The Coles Hill site in Pittsylvania County. Beneath this land lies a uranium deposit. Courtesy of Consolidated Uranium.
The Coles Hill site in Pittsylvania County. Beneath this land lies a uranium deposit. Courtesy of Consolidated Uranium.

Want more news from Southwest and Southside Virginia? Sign up for our free daily email newsletter. We have a weekly weather newsletter now, too.

The largest uranium deposit in the United States is in Pittsylvania County at a 3,000-acre site called Coles Hill. 

The uranium was found in 1979, but a 1982 moratorium on uranium mining in Virginia has prevented any development of the site for 40 years. 

Map by Robert Lunsford.

Several attempts to repeal the moratorium have been unsuccessful since then. The most recent, in 2013, was so unpopular that it was pulled before even going to committee. 

But a recent transaction may mean that another push to undo the moratorium is on the horizon. 

On Nov. 15, Consolidated Uranium announced its acquisition of Virginia Energy Resources, Inc., the company that owns Coles Hill. 

Walter Coles, Sr. is the CEO and chairman of Virginia Energy Resources, and he owns and operates a cattle and grain business on the Coles Hill property. Consolidated Uranium, Inc. is a Toronto-based company that owns uranium projects in four countries, including the United States.

Marty Tunney, president and chief operating officer of Consolidated Uranium, said the company has no current, formal plans to push to overturn the moratorium. 

“We don’t have anything set in stone right now,” Tunney said. “Eventually, I’m sure we’ll get to the point where we have a more cohesive plan for that.”

Instead, Consolidated Uranium’s main focus right now is educating people about how uranium can be mined safely and in an environmentally friendly way, he said. 

“A lot of the work, historically, that people have pointed to in the sector as unsafe, it’s fairly dated information,” Tunney said. “Technologically, the work has come a long way in the last 60 years.”

A uranium mine in southeast Utah. This site is in the desert, and Consolidated Uranium said that a Virginia site would look different because of topography and could retain its vegetation. Courtesy of Consolidated Uranium.

Only a handful of U.S. states have operating uranium mines: Wyoming, Arizona, New Mexico, Utah, Nebraska and Texas. Uranium can also be recovered without mining, in an environmentally safe process known as in-situ recovery, according to the Uranium Producers of America. 

Tunney is optimistic that the moratorium will eventually be overturned, he said. 

“I think there will come a time when the state comes around and says that this is something that would make sense,” Tunney said. “I don’t have a sense of the timing on that. But I think it’s going to come down to the educational process and the realization that it’s economically beneficial to the state and could be done safely.”

Gov. Glenn Youngkin speaks at the roll-out of his energy plan in Lynchburg. Photo by Dwayne Yancey.

Gov. Glenn Youngkin’s 2022 energy plan, which is enthusiastic about nuclear energy, has contributed to that viewpoint. 

Youngkin wants to build a small nuclear reactor, a nuclear fission reactor used to generate power and heat, in Southwest Virginia. These reactors don’t exist on a commercial basis right now, and Youngkin wants to be the first state to commercialize this technology.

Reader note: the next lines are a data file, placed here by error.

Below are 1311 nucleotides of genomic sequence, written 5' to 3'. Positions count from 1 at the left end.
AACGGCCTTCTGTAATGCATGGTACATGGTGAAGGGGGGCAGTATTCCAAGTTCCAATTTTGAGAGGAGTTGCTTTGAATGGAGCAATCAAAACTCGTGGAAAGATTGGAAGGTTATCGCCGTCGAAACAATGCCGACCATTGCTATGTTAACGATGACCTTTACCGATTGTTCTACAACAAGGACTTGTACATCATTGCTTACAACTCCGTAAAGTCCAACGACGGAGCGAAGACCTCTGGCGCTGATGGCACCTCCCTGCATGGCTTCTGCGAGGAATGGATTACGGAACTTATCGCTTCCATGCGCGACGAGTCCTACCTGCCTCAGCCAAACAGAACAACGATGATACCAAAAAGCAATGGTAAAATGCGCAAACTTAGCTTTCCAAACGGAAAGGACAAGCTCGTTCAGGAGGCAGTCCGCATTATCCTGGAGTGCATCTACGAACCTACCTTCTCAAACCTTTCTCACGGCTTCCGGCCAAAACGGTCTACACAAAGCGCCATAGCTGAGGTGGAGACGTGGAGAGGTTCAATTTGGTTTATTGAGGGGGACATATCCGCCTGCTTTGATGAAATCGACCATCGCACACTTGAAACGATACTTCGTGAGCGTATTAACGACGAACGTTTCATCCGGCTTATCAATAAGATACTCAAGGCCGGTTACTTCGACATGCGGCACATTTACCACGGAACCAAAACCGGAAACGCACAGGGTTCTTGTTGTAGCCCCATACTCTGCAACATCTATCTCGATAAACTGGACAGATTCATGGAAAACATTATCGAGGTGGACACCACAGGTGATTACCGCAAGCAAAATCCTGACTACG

He said he will propose $10 million for research and development of innovative energy technology, like nuclear. 

Half of that would go toward “achieving the groundbreaking research necessary to deliver on our moonshot mission to establish the very first small modular reactor right here in Southwest Virginia within the next 10 years,” Youngkin said in October during an appearance in Wise County.

In a video presentation announcing the transaction, Consolidated Uranium’s CEO Philip Williams referenced Youngkin’s plan, saying it goes “all-in” on nuclear power. 

“Particularly within this state, there are opportunities to advance nuclear power both in terms of the generation but also in terms of research and development,” Williams said. “Governor Youngkin has a specific plan to highlight nuclear energy and put a lot of resources towards it.”

Williams called Virginia a “pro-nuclear” state. “And we think, ultimately, it will become a pro-uranium mining state,” he said. 

But Youngkin himself hasn’t actually endorsed overturning the moratorium. When asked by Cardinal News in a recent interview, he implied that there’s enough already-mined uranium, which is recyclable, to support the energy plan. 

About 14% of the power in Virginia comes from nuclear energy. There are four reactors operating in two power plants in the state, and those plants need up to 2 million pounds of uranium per year. 

With the moratorium in place, that uranium is being imported from other places in the United States and elsewhere in the world. 

But the Coles Hill site sits on around 163.3 million pounds of uranium, which is far more than the other largest uranium deposits in the country. The second largest, in Wyoming, has 53.6 million pounds. This information comes from resources that Virginia put out in 2013, Williams said. 

This much uranium could power Virginia’s two current nuclear power plants for the next 80 years, said Williams. 

Still, Virginia and the region around Coles Hill has been historically unsupportive of uranium mining.